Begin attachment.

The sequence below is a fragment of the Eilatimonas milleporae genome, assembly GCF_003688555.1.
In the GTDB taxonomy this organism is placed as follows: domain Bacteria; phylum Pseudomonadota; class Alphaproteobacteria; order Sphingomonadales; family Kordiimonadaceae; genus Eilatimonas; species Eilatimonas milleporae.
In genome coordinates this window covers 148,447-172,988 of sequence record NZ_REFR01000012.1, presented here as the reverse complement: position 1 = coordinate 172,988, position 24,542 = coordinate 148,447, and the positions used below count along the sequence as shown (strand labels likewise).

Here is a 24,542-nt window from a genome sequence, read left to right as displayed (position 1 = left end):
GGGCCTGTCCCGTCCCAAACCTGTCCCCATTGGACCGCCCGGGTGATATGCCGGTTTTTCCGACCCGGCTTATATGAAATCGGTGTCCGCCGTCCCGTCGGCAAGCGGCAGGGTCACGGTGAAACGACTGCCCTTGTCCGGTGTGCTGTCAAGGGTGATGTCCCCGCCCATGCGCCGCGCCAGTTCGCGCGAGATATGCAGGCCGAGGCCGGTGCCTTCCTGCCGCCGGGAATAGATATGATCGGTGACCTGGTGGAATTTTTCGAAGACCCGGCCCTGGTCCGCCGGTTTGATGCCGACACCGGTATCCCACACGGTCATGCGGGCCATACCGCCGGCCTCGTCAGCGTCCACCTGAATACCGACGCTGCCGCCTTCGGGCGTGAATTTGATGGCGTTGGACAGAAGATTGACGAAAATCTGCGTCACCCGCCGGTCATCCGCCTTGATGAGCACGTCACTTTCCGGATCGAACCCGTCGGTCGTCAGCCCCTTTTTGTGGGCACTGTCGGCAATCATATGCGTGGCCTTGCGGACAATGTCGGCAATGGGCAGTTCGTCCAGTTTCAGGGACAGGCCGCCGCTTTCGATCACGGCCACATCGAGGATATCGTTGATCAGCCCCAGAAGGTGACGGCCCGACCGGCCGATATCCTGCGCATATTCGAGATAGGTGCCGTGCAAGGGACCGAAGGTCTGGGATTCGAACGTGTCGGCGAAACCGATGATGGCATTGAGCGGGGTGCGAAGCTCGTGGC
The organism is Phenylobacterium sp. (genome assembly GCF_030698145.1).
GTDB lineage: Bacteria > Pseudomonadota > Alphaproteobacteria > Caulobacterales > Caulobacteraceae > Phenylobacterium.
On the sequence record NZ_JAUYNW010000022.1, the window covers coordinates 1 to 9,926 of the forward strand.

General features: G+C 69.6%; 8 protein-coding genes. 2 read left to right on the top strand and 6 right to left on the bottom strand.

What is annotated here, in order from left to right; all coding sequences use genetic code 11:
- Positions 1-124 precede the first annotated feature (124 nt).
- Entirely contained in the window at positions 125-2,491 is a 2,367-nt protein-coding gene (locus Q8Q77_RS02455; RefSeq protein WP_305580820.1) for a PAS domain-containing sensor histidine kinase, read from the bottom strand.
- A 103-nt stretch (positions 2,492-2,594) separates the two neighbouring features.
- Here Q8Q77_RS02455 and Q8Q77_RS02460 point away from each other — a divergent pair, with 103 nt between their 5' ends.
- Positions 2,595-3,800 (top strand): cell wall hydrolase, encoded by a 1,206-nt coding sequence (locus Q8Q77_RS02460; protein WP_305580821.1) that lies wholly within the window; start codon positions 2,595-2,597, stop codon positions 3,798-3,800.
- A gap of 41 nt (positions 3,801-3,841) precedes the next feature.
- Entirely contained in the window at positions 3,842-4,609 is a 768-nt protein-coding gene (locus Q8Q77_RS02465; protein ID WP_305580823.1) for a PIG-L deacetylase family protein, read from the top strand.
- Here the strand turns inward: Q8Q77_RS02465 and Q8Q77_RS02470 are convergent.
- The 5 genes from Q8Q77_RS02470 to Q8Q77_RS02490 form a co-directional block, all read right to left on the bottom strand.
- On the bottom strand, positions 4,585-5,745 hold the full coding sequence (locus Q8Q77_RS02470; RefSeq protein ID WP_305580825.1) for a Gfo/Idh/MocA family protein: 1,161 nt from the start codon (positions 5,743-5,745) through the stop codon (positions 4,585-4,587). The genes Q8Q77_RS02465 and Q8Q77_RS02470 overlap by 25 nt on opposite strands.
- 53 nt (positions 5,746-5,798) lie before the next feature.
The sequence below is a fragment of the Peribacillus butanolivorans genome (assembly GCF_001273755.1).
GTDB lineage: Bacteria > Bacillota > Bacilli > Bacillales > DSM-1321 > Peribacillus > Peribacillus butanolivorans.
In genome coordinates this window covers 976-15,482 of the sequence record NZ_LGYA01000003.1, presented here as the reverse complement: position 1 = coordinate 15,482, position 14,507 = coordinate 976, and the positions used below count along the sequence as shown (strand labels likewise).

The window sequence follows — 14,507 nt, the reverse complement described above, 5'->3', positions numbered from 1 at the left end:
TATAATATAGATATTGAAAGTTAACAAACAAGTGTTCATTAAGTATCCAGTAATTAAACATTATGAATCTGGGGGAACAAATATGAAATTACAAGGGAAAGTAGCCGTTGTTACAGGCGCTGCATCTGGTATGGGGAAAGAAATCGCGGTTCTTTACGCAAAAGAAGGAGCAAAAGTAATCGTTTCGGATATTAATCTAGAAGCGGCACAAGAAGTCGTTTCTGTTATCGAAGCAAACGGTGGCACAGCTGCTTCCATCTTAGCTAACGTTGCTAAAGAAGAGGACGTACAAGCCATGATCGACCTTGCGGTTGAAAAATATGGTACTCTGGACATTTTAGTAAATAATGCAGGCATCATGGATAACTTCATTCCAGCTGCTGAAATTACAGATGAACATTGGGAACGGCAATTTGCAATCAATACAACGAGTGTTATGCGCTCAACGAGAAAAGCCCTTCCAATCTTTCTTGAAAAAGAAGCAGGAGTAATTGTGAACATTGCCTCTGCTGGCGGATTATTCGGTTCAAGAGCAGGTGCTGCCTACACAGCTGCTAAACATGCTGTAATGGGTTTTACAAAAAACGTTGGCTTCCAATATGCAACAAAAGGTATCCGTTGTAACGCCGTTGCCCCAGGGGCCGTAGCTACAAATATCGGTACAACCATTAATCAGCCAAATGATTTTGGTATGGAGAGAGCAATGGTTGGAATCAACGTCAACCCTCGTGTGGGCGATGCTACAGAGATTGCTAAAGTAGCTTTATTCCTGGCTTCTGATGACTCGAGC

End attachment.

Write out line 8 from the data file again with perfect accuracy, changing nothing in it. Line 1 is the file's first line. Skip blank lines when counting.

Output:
On the sequence record NZ_JAUYNW010000022.1, the window covers coordinates 1 to 9,926 of the forward strand.